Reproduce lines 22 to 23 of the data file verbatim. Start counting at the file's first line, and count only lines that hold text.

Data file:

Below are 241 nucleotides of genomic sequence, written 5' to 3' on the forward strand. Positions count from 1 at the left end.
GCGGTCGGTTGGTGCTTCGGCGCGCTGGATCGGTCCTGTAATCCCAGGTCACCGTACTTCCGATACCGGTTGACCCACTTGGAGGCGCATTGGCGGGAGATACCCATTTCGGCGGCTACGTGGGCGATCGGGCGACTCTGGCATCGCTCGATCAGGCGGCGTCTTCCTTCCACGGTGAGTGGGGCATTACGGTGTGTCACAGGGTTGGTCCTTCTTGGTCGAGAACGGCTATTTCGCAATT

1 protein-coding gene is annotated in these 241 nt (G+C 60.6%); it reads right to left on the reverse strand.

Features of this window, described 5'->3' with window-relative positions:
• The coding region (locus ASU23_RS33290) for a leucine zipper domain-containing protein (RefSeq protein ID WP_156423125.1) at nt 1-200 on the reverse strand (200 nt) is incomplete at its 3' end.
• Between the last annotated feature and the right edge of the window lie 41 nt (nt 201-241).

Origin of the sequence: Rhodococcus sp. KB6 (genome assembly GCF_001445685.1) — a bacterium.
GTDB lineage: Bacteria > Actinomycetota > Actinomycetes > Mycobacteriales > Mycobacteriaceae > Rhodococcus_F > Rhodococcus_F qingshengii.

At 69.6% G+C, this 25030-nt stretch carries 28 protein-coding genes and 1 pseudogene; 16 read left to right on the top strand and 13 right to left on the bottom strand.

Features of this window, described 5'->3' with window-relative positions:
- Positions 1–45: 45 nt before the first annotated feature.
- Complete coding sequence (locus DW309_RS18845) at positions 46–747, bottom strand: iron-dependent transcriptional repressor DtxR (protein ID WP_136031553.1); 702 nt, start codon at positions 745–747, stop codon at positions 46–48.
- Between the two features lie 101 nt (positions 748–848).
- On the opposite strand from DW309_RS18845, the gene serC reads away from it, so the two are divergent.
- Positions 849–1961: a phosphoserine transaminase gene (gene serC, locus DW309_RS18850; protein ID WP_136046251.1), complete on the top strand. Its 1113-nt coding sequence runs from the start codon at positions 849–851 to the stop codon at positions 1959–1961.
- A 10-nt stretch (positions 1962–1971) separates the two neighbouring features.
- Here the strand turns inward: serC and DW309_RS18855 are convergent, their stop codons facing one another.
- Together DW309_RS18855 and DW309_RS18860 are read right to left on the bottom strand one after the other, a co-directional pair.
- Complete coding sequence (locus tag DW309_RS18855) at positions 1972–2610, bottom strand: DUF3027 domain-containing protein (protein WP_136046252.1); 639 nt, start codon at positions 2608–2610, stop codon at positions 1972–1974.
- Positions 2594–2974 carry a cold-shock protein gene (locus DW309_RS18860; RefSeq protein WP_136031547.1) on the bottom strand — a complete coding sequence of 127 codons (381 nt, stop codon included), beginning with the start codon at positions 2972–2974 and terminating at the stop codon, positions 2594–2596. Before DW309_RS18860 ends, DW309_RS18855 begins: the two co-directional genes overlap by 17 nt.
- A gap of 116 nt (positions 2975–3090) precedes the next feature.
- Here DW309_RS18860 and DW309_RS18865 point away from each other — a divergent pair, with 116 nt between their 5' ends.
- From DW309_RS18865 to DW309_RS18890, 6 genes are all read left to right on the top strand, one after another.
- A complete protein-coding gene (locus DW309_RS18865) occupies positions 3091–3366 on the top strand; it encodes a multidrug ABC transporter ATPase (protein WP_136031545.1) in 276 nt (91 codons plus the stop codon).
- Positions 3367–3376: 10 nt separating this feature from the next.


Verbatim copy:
- Here DW309_RS18860 and DW309_RS18865 point away from each other — a divergent pair, with 116 nt between their 5' ends.
- From DW309_RS18865 to DW309_RS18890, 6 genes are all read left to right on the top strand, one after another.